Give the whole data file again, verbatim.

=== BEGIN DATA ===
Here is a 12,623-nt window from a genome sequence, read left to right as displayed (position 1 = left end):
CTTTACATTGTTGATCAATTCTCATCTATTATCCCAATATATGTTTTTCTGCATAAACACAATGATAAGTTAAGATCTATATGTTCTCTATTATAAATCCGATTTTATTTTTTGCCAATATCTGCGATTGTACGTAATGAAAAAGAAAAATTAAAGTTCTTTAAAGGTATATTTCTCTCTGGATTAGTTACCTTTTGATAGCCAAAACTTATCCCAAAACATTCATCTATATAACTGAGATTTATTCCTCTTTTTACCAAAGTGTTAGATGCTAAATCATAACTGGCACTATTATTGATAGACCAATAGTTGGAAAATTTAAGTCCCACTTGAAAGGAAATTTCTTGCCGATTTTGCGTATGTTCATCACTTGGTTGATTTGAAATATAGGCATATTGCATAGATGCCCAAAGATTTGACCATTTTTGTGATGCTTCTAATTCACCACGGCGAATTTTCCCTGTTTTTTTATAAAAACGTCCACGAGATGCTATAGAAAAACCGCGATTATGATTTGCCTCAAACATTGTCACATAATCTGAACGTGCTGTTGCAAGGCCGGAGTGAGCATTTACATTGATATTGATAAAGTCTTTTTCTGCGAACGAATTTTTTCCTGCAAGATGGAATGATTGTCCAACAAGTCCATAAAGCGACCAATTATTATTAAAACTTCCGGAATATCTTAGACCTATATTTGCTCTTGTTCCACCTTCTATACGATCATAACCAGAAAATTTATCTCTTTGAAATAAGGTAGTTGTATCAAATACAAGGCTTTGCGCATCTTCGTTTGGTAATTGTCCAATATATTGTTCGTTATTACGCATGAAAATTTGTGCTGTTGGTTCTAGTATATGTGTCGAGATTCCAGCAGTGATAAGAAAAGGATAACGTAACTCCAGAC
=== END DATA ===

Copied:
Here is a 12,623-nt window from a genome sequence, read left to right as displayed (position 1 = left end):
CTTTACATTGTTGATCAATTCTCATCTATTATCCCAATATATGTTTTTCTGCATAAACACAATGATAAGTTAAGATCTATATGTTCTCTATTATAAATCCGATTTTATTTTTTGCCAATATCTGCGATTGTACGTAATGAAAAAGAAAAATTAAAGTTCTTTAAAGGTATATTTCTCTCTGGATTAGTTACCTTTTGATAGCCAAAACTTATCCCAAAACATTCATCTATATAACTGAGATTTATTCCTCTTTTTACCAAAGTGTTAGATGCTAAATCATAACTGGCACTATTATTGATAGACCAATAGTTGGAAAATTTAAGTCCCACTTGAAAGGAAATTTCTTGCCGATTTTGCGTATGTTCATCACTTGGTTGATTTGAAATATAGGCATATTGCATAGATGCCCAAAGATTTGACCATTTTTGTGATGCTTCTAATTCACCACGGCGAATTTTCCCTGTTTTTTTATAAAAACGTCCACGAGATGCTATAGAAAAACCGCGATTATGATTTGCCTCAAACATTGTCACATAATCTGAACGTGCTGTTGCAAGGCCGGAGTGAGCATTTACATTGATATTGATAAAGTCTTTTTCTGCGAACGAATTTTTTCCTGCAAGATGGAATGATTGTCCAACAAGTCCATAAAGCGACCAATTATTATTAAAACTTCCGGAATATCTTAGACCTATATTTGCTCTTGTTCCACCTTCTATACGATCATAACCAGAAAATTTATCTCTTTGAAATAAGGTAGTTGTATCAAATACAAGGCTTTGCGCATCTTCGTTTGGTAATTGTCCAATATATTGTTCGTTATTACGCATGAAAATTTGTGCTGTTGGTTCTAGTATATGTGTCGAGATTCCAGCAGTGATAAGAAAAGGATAACGTAACTCCAGAC